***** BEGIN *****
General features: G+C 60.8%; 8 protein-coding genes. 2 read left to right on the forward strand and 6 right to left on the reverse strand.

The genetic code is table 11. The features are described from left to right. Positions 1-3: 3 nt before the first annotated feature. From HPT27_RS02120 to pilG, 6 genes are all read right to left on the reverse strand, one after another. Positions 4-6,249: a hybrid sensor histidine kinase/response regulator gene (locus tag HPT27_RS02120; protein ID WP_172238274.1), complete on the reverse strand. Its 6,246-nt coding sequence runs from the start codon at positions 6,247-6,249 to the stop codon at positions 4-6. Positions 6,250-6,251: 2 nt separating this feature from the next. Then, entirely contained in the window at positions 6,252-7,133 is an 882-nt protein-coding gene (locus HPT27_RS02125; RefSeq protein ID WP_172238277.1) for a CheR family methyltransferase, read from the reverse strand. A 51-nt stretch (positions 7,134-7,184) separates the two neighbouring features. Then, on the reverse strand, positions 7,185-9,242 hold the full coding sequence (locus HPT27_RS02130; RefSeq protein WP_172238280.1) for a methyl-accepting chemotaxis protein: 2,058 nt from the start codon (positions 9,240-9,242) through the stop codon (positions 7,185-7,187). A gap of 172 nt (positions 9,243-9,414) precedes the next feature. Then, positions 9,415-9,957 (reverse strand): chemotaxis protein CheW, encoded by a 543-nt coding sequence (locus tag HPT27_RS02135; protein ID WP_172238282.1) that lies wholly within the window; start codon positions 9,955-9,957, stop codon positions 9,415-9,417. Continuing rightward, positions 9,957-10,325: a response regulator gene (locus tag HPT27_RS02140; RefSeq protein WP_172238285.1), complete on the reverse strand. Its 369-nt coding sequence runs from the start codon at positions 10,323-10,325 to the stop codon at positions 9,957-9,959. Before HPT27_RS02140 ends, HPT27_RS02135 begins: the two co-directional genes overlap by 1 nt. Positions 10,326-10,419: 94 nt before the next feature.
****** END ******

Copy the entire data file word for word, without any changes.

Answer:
General features: G+C 60.8%; 8 protein-coding genes. 2 read left to right on the forward strand and 6 right to left on the reverse strand.

The genetic code is table 11. The features are described from left to right. Positions 1-3: 3 nt before the first annotated feature. From HPT27_RS02120 to pilG, 6 genes are all read right to left on the reverse strand, one after another. Positions 4-6,249: a hybrid sensor histidine kinase/response regulator gene (locus tag HPT27_RS02120; protein ID WP_172238274.1), complete on the reverse strand. Its 6,246-nt coding sequence runs from the start codon at positions 6,247-6,249 to the stop codon at positions 4-6. Positions 6,250-6,251: 2 nt separating this feature from the next. Then, entirely contained in the window at positions 6,252-7,133 is an 882-nt protein-coding gene (locus HPT27_RS02125; RefSeq protein ID WP_172238277.1) for a CheR family methyltransferase, read from the reverse strand. A 51-nt stretch (positions 7,134-7,184) separates the two neighbouring features. Then, on the reverse strand, positions 7,185-9,242 hold the full coding sequence (locus HPT27_RS02130; RefSeq protein WP_172238280.1) for a methyl-accepting chemotaxis protein: 2,058 nt from the start codon (positions 9,240-9,242) through the stop codon (positions 7,185-7,187). A gap of 172 nt (positions 9,243-9,414) precedes the next feature. Then, positions 9,415-9,957 (reverse strand): chemotaxis protein CheW, encoded by a 543-nt coding sequence (locus tag HPT27_RS02135; protein ID WP_172238282.1) that lies wholly within the window; start codon positions 9,955-9,957, stop codon positions 9,415-9,417. Continuing rightward, positions 9,957-10,325: a response regulator gene (locus tag HPT27_RS02140; RefSeq protein WP_172238285.1), complete on the reverse strand. Its 369-nt coding sequence runs from the start codon at positions 10,323-10,325 to the stop codon at positions 9,957-9,959. Before HPT27_RS02140 ends, HPT27_RS02135 begins: the two co-directional genes overlap by 1 nt. Positions 10,326-10,419: 94 nt before the next feature.